From the English word gay meaning "gay, happy". By the mid-20th century the word had acquired the additional meaning of "homosexual", and the name has subsequently dropped out of use.
Gayane f Armenian
Armenian form of Gaiana.
Gayathri f Tamil, Indian, Kannada, Malayalam, Telugu
South Indian variant of Gayatri.
Gayatri f Hinduism, Indian, Marathi, Hindi
From Sanskrit गायत्र (gayatra), which refers to a type of song or hymn with a particular meter. It is also the name of a Hindu goddess who is a personification of this song.
Gaye 1 f English
Variant of Gay.
Gaye 2 f Turkish
Means "goal" in Turkish.
Gayla f English
Elaborated form of Gail.
Gayle f & m English
Variant of Gail or Gale 2.
Gazbiyya f Arabic
Alternate transcription of Arabic جاذبيّة (see Jathibiyya).
Gbemisola f Western African, Yoruba
Means "carry me into wealth" in Yoruba.
Geertje f Dutch
Diminutive of Geertruida.
Geertruida f Dutch
Dutch form of Gertrude.
Gefen f & m Hebrew
Means "grape vine" in Hebrew.
Gelsomina f Italian
Italian form of Jasmine.
Geltrude f Italian
Italian form of Gertrude.
Gema f Spanish
Spanish form of Gemma.
Gemma f Italian, Catalan, English (British), Dutch
Medieval Italian nickname meaning "gem, precious stone". It was borne by the wife of the 13th-century Italian poet Dante Alighieri.
Gena 1 f English
Variant of Gina.
Genesis f English (Modern)
Means "birth, origin" in Greek. This is the name of the first book of the Old Testament in the Bible. It tells of the creation of the world, the expulsion of Adam and Eve, Noah and the great flood, and the three patriarchs.
Geneva f English
Possibly a shortened form of Genevieve. It could also be inspired by the name of the city in Switzerland. It has been used as a given name in the English-speaking world since the 19th century.
Geneviève f French
From the medieval name Genovefa, which is of uncertain origin. It could be derived from the Germanic elements kuni "kin, family" and wefa "wife, woman". Alternatively it could be of Gaulish origin, from the related Celtic element genos "kin, family" combined with a second element of unknown meaning. This name was borne by Saint Geneviève, the patron saint of Paris, who inspired the city to resist the Huns in the 5th century.
Genevieve f English
English form of Geneviève.
Genevra f Various
Variant of Ginevra.
Genie f English
Diminutive of Eugenia.
Genista f Various
From the Latin name of the broom plant.
Gennadiya f Russian (Rare)
Feminine form of Gennadiy.
Genovaitė f Lithuanian
Lithuanian form of Geneviève.
Genoveffa f Italian
Italian form of Geneviève.
Genoveva f Spanish, Portuguese, Catalan
Spanish, Portuguese and Catalan form of Geneviève.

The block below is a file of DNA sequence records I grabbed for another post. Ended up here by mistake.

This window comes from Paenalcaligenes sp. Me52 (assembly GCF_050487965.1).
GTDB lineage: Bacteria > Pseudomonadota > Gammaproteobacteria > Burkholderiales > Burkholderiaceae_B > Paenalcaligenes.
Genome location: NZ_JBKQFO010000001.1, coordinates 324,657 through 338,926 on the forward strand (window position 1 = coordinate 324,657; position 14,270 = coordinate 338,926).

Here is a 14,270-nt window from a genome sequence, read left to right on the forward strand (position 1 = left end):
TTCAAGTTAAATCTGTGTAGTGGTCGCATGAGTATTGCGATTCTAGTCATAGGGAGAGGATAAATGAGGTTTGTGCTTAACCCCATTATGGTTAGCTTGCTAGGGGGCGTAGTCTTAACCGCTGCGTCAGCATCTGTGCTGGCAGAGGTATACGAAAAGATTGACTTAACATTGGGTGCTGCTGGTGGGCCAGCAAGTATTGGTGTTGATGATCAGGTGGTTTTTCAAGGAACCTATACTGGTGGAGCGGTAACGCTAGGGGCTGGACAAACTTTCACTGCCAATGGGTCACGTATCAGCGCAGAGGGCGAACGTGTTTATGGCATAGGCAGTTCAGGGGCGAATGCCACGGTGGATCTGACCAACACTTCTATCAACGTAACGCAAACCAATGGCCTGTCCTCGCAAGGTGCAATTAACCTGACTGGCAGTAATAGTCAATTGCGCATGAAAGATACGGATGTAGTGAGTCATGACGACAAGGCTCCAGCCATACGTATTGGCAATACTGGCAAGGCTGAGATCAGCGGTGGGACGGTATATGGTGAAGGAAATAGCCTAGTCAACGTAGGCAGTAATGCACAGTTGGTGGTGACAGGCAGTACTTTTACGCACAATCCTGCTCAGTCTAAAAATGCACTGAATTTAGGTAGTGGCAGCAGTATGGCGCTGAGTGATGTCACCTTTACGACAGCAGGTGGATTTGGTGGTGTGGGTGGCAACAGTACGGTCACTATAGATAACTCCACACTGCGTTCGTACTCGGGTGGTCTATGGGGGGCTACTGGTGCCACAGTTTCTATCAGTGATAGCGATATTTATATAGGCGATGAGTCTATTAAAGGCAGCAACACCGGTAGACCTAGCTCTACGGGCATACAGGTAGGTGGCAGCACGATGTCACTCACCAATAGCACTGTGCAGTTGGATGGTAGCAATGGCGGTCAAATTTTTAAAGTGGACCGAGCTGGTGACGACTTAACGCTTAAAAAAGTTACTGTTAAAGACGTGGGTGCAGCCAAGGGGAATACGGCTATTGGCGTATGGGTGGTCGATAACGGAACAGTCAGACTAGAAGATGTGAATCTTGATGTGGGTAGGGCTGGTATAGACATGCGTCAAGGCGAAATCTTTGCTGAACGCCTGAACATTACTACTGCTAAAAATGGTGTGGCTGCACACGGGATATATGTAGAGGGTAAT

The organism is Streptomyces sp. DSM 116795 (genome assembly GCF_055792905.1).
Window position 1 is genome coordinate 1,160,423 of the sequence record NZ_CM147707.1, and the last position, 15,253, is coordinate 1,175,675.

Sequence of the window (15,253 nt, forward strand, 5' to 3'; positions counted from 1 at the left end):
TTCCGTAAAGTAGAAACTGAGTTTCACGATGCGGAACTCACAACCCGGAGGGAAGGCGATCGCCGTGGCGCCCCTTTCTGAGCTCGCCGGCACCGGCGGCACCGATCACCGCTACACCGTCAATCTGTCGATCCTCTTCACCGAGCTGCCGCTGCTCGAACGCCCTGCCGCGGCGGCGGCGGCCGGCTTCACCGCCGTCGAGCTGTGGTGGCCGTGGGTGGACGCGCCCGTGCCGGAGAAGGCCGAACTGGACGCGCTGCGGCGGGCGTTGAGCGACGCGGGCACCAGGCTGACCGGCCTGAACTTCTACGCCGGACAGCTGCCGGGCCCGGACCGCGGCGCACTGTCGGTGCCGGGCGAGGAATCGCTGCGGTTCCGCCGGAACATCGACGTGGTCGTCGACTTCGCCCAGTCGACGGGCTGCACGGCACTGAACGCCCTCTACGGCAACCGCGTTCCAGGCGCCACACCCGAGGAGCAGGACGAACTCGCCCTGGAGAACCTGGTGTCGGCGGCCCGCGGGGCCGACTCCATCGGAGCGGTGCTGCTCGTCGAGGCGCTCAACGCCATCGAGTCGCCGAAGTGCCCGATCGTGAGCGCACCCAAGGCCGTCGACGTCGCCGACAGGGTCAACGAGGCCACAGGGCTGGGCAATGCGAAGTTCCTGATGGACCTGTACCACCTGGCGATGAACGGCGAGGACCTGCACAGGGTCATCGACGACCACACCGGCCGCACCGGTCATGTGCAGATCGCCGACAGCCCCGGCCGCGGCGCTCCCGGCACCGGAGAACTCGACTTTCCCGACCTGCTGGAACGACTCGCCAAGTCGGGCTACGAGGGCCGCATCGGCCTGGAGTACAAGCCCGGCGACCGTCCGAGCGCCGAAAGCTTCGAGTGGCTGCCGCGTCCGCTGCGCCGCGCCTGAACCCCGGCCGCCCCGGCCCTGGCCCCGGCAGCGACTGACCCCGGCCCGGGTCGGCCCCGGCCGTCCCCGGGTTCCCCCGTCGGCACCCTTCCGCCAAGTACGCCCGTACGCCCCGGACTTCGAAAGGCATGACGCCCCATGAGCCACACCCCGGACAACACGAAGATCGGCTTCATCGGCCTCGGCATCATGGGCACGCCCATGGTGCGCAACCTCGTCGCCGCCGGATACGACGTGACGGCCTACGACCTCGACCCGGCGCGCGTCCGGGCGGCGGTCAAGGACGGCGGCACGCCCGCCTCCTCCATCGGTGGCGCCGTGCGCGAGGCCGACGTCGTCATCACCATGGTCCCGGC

Genowefa f Polish
Polish form of Geneviève.
Gentiana f Albanian
Feminine form of Gentian.
Georgeta f Romanian
Romanian feminine form of George.
Georgette f French
French feminine form of George.
Georgia f English, Greek
Latinate feminine form of George. This is the name of an American state, which was named after the British king George II. A famous bearer was the American painter Georgia O'Keeffe (1887-1986).
Georgiana f English, Romanian
Feminine form of George. This form of the name has been in use in the English-speaking world since the 18th century.
Georgie f & m English
Diminutive of Georgia or George.
Georgina f English, Spanish, Hungarian
Feminine form of George.
Georgine f French
French feminine form of George.
Géraldine f French
French feminine form of Gerald.
Geraldine f English
Feminine form of Gerald. This name was created by the poet Henry Howard for use in a 1537 sonnet praising Lady Elizabeth FitzGerald, whom he terms The Geraldine.
Gerarda f Italian, Dutch
Feminine form of Gerard.
Gerd 2 f Swedish, Norwegian, Danish, Norse Mythology
From Old Norse Gerðr, derived from garðr meaning "enclosure". In Norse myth Gerd is a beautiful giantess (jǫtunn). Freyr falls in love with her, and has his servant Skírnir convince her to marry him.
Gerda 1 f German, Dutch
Feminine form of Gerd 1.
Gerda 2 f Danish, Swedish, Norwegian
Latinized form of Gerd 2.
Gerdina f Dutch
Feminine form of Gerd 1.
Gerel f Mongolian
Means "light" in Mongolian.
Gergana f Bulgarian
Bulgarian feminine form of George.
Gerhild f German, Ancient Germanic
Derived from the Germanic elements ger "spear" and hild "battle".
Gerlinde f German, Dutch
Derived from the Germanic element ger meaning "spear" combined with lind meaning "soft, tender, flexible".
Germaine f French
French feminine form of Germain. Saint Germaine was a 16th-century peasant girl from France.
Gerry m & f English, Dutch
Diminutive of Gerald, Gerard or Geraldine.
Gerðr f Norse Mythology
Old Norse form of Gerd 2.
Gertie f English, Dutch
Diminutive of Gertrude.
Gertraud f German
German form of Gertrude.
Gertrúd f Hungarian
Hungarian form of Gertrude.
Gertrúda f Slovak
Slovak form of Gertrude.
Gertrūda f Lithuanian
Lithuanian form of Gertrude.
Gertruda f Polish, Czech
Polish and Czech form of Gertrude.
Gertrude f English, Dutch, French
Means "spear of strength", derived from the Germanic elements ger "spear" and thrud "strength". Saint Gertrude the Great was a 13th-century nun and mystic writer. It was probably introduced to England by settlers from the Low Countries in the 15th century. Shakespeare used the name in his play Hamlet (1600) for the mother of the title character. Another famous bearer was the American writer Gertrude Stein (1874-1946).
Gertrudes f Portuguese
Portuguese form of Gertrude.
Gertrudis f Spanish
Latinized form of Gertrude.
Gervaise f French
French feminine form of Gervasius.
Gesine f German
Possibly from a Low German diminutive of Gertrud.
Gessica f Italian
Italian variant of Jessica.
Gethsemane f Various
From a biblical place name, the garden where Jesus was arrested, located on the Mount of Olives near Jerusalem. It is derived from Γεθσημανί (Gethsemani), the Greek form of an Aramaic name meaning "oil vat". It is very rarely used as a given name.
Geula f Hebrew
Means "redemption" in Hebrew.
Gezabele f Biblical Italian
Form of Jezebel used in some versions of the Italian Bible.
Ghada f Arabic
Means "graceful woman" in Arabic.
Ghadir f Arabic
Means "stream" in Arabic.
Ghaliya f Arabic
Means "precious, valuable" in Arabic.